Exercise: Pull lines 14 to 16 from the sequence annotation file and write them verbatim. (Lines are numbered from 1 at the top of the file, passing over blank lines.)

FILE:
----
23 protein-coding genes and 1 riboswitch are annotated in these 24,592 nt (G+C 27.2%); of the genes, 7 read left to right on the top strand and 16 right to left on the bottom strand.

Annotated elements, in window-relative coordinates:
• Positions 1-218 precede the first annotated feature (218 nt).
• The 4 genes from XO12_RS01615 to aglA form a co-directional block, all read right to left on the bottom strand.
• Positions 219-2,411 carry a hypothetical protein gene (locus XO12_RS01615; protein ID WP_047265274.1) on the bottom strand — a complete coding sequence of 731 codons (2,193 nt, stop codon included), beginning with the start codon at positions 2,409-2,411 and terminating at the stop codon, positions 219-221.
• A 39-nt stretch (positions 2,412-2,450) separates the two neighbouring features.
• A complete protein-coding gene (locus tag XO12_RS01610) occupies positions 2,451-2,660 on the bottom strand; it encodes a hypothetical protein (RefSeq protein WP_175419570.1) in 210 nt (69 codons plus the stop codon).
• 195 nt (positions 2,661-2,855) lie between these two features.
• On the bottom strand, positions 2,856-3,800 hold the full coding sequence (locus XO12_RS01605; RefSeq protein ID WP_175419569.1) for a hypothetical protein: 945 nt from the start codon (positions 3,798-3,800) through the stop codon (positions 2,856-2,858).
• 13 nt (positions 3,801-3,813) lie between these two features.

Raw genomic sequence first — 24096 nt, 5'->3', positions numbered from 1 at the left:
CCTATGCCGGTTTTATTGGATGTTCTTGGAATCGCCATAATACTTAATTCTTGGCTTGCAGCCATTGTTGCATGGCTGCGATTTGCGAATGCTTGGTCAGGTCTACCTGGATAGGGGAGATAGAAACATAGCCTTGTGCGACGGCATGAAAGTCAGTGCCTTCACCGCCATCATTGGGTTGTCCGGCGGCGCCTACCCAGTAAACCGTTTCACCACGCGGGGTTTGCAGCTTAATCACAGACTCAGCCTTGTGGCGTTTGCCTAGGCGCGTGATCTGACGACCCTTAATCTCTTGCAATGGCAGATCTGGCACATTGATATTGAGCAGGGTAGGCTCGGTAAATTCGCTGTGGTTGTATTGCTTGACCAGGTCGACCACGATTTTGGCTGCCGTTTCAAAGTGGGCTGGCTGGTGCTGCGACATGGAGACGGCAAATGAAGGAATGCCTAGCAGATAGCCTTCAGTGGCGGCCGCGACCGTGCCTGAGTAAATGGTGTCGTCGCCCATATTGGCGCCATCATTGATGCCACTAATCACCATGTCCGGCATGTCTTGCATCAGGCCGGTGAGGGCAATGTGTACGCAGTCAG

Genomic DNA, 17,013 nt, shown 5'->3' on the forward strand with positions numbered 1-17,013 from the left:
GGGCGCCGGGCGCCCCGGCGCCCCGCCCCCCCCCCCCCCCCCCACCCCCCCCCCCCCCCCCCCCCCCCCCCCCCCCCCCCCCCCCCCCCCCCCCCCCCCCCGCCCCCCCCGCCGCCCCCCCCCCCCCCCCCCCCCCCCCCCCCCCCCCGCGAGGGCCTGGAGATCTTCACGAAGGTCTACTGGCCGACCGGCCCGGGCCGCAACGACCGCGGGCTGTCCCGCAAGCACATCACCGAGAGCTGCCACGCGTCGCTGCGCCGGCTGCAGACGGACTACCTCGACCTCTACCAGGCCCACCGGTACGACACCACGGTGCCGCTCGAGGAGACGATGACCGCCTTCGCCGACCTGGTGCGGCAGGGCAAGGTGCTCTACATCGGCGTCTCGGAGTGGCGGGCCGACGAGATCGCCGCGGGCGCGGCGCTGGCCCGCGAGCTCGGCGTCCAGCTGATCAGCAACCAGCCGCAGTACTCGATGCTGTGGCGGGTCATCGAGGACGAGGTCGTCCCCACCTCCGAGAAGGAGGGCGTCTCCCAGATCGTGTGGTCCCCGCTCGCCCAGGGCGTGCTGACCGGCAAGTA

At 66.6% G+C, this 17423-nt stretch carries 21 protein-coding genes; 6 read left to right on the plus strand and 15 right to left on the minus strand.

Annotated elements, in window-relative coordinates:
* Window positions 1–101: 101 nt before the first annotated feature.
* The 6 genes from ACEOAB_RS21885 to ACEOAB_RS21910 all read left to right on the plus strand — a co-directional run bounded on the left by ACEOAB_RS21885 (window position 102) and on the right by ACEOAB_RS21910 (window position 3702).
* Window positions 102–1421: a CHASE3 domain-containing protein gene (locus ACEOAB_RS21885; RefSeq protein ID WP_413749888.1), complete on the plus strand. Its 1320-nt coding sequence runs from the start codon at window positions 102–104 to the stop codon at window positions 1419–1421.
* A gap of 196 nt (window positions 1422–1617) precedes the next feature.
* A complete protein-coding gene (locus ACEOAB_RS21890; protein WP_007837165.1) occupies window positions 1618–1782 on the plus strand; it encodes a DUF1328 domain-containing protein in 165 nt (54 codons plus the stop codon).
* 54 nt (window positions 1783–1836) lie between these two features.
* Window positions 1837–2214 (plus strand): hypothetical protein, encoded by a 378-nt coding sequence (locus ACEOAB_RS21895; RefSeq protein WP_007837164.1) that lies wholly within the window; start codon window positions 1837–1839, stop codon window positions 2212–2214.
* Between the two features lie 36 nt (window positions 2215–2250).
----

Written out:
GGGCGCCGGGCGCCCCGGCGCCCCGCCCCCCCCCCCCCCCCCCACCCCCCCCCCCCCCCCCCCCCCCCCCCCCCCCCCCCCCCCCCCCCCCCCCCCCCCCCGCCCCCCCCGCCGCCCCCCCCCCCCCCCCCCCCCCCCCCCCCCCCCCGCGAGGGCCTGGAGATCTTCACGAAGGTCTACTGGCCGACCGGCCCGGGCCGCAACGACCGCGGGCTGTCCCGCAAGCACATCACCGAGAGCTGCCACGCGTCGCTGCGCCGGCTGCAGACGGACTACCTCGACCTCTACCAGGCCCACCGGTACGACACCACGGTGCCGCTCGAGGAGACGATGACCGCCTTCGCCGACCTGGTGCGGCAGGGCAAGGTGCTCTACATCGGCGTCTCGGAGTGGCGGGCCGACGAGATCGCCGCGGGCGCGGCGCTGGCCCGCGAGCTCGGCGTCCAGCTGATCAGCAACCAGCCGCAGTACTCGATGCTGTGGCGGGTCATCGAGGACGAGGTCGTCCCCACCTCCGAGAAGGAGGGCGTCTCCCAGATCGTGTGGTCCCCGCTCGCCCAGGGCGTGCTGACCGGCAAGTA

At 66.6% G+C, this 17423-nt stretch carries 21 protein-coding genes; 6 read left to right on the plus strand and 15 right to left on the minus strand.

Annotated elements, in window-relative coordinates: